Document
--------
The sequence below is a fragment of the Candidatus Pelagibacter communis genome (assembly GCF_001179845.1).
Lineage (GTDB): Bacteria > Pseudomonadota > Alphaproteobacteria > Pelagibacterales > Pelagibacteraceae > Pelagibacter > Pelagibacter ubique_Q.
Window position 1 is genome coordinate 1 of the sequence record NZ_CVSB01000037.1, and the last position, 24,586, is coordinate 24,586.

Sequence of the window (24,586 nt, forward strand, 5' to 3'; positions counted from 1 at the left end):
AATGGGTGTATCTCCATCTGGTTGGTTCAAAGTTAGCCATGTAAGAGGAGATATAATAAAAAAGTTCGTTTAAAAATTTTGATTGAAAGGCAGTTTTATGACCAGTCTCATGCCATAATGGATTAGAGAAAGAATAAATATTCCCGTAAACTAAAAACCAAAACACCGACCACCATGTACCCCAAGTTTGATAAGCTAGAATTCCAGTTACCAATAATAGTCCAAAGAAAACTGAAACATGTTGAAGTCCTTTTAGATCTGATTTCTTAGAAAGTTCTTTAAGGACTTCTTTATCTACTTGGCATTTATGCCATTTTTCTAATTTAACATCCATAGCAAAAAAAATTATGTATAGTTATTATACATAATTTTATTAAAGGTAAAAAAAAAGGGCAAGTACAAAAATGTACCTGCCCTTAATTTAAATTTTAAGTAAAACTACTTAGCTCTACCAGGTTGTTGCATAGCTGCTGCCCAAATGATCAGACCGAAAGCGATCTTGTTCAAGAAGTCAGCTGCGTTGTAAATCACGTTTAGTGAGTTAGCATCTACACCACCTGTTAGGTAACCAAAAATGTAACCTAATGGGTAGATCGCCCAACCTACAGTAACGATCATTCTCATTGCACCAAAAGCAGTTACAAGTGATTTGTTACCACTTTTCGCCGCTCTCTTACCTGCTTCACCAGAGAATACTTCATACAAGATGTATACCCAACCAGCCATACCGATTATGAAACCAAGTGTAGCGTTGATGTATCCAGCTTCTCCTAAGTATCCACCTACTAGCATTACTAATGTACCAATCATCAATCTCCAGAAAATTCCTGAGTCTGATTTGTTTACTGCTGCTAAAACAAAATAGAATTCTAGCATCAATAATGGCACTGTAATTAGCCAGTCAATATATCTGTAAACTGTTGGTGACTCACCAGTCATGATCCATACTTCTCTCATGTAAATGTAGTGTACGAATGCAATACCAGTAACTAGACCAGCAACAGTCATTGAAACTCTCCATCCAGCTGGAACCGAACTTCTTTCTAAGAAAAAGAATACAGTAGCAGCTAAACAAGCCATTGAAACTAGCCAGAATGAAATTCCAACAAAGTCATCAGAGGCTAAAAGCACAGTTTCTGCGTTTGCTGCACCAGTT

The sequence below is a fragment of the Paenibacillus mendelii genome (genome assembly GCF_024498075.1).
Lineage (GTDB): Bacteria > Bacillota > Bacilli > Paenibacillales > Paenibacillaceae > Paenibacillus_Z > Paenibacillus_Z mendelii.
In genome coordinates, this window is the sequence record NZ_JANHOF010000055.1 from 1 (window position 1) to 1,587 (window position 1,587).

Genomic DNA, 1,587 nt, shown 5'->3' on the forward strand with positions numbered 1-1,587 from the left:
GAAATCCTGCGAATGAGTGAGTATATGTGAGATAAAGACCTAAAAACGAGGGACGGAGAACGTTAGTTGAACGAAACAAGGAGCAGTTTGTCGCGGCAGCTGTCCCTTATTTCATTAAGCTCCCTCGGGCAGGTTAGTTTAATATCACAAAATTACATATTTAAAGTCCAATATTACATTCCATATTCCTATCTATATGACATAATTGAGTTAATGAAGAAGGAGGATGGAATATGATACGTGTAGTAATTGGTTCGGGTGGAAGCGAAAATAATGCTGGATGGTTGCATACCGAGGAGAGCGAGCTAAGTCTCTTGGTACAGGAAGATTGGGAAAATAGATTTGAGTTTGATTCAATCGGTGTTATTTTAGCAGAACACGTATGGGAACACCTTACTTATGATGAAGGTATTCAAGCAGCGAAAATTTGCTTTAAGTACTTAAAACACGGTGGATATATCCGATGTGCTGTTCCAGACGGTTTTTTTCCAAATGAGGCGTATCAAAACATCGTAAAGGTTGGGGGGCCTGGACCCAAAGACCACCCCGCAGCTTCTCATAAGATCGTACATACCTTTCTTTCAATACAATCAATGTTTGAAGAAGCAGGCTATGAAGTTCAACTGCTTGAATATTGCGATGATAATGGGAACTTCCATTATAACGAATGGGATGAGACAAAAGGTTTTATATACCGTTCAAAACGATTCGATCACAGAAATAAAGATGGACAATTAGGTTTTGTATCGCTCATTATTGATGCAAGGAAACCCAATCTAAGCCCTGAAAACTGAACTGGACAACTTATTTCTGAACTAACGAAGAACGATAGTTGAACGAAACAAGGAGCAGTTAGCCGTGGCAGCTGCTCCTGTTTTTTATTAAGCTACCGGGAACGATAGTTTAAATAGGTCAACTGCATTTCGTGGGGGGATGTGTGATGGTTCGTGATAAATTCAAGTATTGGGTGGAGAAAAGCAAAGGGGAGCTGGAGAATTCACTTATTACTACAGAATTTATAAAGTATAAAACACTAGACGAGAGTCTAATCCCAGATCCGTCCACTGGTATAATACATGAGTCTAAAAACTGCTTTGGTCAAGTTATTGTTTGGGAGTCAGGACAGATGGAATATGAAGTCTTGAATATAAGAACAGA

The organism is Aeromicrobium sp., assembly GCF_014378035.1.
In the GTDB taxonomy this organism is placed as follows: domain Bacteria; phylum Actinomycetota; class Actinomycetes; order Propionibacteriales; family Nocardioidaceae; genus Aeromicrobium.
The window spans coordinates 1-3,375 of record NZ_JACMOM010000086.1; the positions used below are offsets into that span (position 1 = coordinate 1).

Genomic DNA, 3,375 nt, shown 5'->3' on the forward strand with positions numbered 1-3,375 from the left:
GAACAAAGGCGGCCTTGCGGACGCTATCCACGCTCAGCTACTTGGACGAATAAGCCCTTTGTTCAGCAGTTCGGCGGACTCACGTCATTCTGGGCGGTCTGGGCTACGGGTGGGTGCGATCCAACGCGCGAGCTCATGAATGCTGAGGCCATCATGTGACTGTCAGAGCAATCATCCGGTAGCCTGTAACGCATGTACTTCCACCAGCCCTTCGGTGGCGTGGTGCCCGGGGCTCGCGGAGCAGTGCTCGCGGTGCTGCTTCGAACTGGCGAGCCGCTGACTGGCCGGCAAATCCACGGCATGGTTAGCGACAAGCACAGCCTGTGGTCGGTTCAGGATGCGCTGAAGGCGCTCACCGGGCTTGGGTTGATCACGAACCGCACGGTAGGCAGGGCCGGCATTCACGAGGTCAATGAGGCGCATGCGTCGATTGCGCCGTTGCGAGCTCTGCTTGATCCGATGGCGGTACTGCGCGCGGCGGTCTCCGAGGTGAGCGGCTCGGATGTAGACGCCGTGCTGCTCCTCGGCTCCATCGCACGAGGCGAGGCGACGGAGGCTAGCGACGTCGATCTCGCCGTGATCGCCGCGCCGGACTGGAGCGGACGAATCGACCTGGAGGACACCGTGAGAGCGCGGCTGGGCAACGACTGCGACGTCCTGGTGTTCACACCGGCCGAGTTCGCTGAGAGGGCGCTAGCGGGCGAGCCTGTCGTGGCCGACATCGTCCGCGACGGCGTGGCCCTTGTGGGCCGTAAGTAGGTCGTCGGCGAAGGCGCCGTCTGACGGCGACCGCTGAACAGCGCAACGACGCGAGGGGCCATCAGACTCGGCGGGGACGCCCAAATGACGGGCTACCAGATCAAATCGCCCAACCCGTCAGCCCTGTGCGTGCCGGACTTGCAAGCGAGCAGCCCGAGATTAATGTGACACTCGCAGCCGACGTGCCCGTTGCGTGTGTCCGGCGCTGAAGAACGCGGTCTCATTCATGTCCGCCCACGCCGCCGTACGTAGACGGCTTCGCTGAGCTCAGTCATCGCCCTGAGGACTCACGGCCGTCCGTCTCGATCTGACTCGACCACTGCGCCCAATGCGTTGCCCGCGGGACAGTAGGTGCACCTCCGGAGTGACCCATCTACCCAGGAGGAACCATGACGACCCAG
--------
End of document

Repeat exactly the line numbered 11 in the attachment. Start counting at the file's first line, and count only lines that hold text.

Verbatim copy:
The organism is Aeromicrobium sp., assembly GCF_014378035.1.